There is a reason for every action and it is important that the reasoning is heard, just as the impact of those actions are made clear.  This can’t be accomplished in a system that does not allow the voices from both sides of the conflict to be involved in its resolution.  Ensuring that all voices is heard is based on the "belief that a more personalised meeting between offender and victim would lead to reduced recidivism." (Christie, 1977, p.9)  If the victim and offender are not given the opportunity to resolve the conflict, a few things happen, the offender, has lost both the opportunity to take responsibility and to be forgiven.  In cases where a victim does not have the opportunity to face the offender, the victim is often removed from the case, sometimes in an attempt at protecting them and they rarely come to know the offender or have the opportunity to understand what happened or to hear that person to take responsibility for their actions, which often results in the victim going "away more frightened than ever." (Christie, 1977, p8).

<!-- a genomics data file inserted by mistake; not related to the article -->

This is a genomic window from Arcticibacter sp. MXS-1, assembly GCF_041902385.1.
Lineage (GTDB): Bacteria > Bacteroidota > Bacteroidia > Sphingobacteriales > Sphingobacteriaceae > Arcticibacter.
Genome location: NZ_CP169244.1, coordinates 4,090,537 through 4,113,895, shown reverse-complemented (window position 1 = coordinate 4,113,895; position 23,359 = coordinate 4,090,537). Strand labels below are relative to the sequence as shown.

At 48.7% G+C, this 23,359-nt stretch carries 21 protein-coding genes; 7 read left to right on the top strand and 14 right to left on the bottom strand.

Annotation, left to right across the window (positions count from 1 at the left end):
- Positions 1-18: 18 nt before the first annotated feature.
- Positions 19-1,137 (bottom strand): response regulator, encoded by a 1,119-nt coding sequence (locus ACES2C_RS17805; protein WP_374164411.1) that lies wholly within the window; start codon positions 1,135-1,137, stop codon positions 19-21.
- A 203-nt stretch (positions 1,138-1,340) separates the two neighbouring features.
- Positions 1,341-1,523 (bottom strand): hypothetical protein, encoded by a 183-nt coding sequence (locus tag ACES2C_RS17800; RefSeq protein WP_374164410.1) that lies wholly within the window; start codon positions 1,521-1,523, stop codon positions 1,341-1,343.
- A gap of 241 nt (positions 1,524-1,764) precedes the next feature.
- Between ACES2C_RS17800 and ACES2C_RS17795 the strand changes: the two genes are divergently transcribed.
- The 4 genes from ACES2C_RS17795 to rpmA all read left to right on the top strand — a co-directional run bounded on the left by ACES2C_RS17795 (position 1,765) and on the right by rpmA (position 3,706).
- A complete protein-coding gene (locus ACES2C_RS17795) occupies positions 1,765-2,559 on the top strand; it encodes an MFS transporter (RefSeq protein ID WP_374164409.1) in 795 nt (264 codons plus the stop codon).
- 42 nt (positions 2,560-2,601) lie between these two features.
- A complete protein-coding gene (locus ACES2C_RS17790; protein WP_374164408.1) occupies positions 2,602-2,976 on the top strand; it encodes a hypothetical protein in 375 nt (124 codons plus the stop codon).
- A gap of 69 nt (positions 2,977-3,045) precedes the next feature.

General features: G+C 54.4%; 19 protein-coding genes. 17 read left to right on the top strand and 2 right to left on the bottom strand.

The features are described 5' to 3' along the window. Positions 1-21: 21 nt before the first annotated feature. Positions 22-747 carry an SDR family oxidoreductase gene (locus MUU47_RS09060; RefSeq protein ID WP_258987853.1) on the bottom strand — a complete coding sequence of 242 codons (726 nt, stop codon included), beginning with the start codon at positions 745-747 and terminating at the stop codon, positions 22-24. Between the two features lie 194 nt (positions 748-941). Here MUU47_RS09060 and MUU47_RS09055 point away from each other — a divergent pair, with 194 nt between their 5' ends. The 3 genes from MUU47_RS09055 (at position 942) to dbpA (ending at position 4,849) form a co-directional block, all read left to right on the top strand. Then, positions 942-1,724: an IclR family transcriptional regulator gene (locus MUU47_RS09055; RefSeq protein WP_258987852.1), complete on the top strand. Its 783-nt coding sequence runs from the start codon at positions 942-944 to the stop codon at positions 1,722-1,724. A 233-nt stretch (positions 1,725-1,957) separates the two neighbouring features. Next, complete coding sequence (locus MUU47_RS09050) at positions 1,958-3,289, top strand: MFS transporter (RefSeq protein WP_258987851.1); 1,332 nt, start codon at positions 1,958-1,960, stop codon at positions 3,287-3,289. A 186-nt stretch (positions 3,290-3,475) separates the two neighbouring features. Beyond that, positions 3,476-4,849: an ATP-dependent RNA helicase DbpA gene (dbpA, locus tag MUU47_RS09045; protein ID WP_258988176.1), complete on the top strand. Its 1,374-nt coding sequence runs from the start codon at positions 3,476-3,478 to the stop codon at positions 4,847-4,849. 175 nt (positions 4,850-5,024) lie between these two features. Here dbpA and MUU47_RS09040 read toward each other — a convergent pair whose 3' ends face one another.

Thursday, February 16, 2017

The Chronicle Needs Your Help - Tribute to Laure!

Hello U-32 Community,

Our school paper, The Chronicle, is collecting short, specific stories about Laure Angel to publish as a simple tribute.

If you have a vivid memory of Laure and would like
to share it, you can write it and send it as an email to chronicle@wcsu32.org.

If you would like to share your story in an
interview with one of our reporters, please email us and let us know when you're available.



Here's one of our first examples, to give you an idea of the length & type of story we're hoping to collect:

From Zach Gonzalez, Social Studies teacher:

“During the Root v. Kingwood race, there were many students and lots of faculty that came out that day.

The race had clearly turned in Jackson's favor... he was going to win.  
Isaac was trying really hard, and as he was coming around for his fourth lap, it looked like he was going to quit, but then a bunch of students began cheering for him, giving him energy.

I remember seeing Laure, coffee in hand, running down the hill onto the track, and she ran alongside Isaac that entire last lap."

We hope these stories can help in a small way to celebrate Laure's life. We will begin posting them next week, so please send in your story soon.

Thank you.
The Chronicle Staff

Tuesday, January 24, 2017

U-32 Library encourages U-32 community to read outside of their comfort zone!